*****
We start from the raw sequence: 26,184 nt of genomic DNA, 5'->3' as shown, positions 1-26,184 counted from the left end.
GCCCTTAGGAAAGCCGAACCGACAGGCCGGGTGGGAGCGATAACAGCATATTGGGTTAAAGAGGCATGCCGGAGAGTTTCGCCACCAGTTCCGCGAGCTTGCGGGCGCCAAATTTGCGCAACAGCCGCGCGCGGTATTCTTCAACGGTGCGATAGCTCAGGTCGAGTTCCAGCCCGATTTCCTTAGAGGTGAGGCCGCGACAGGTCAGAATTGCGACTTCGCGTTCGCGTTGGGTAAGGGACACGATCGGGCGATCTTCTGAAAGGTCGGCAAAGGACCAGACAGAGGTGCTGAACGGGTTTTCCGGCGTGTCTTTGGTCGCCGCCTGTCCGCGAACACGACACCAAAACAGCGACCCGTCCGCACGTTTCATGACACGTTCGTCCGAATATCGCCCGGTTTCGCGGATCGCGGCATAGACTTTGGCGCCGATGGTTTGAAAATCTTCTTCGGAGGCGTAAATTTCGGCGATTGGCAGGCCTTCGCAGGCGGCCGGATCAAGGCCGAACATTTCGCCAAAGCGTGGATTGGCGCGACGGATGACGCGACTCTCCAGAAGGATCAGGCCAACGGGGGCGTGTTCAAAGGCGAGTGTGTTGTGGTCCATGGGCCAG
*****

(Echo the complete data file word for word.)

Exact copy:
We start from the raw sequence: 26,184 nt of genomic DNA, 5'->3' as shown, positions 1-26,184 counted from the left end.
GCCCTTAGGAAAGCCGAACCGACAGGCCGGGTGGGAGCGATAACAGCATATTGGGTTAAAGAGGCATGCCGGAGAGTTTCGCCACCAGTTCCGCGAGCTTGCGGGCGCCAAATTTGCGCAACAGCCGCGCGCGGTATTCTTCAACGGTGCGATAGCTCAGGTCGAGTTCCAGCCCGATTTCCTTAGAGGTGAGGCCGCGACAGGTCAGAATTGCGACTTCGCGTTCGCGTTGGGTAAGGGACACGATCGGGCGATCTTCTGAAAGGTCGGCAAAGGACCAGACAGAGGTGCTGAACGGGTTTTCCGGCGTGTCTTTGGTCGCCGCCTGTCCGCGAACACGACACCAAAACAGCGACCCGTCCGCACGTTTCATGACACGTTCGTCCGAATATCGCCCGGTTTCGCGGATCGCGGCATAGACTTTGGCGCCGATGGTTTGAAAATCTTCTTCGGAGGCGTAAATTTCGGCGATTGGCAGGCCTTCGCAGGCGGCCGGATCAAGGCCGAACATTTCGCCAAAGCGTGGATTGGCGCGACGGATGACGCGACTCTCCAGAAGGATCAGGCCAACGGGGGCGTGTTCAAAGGCGAGTGTGTTGTGGTCCATGGGCCAG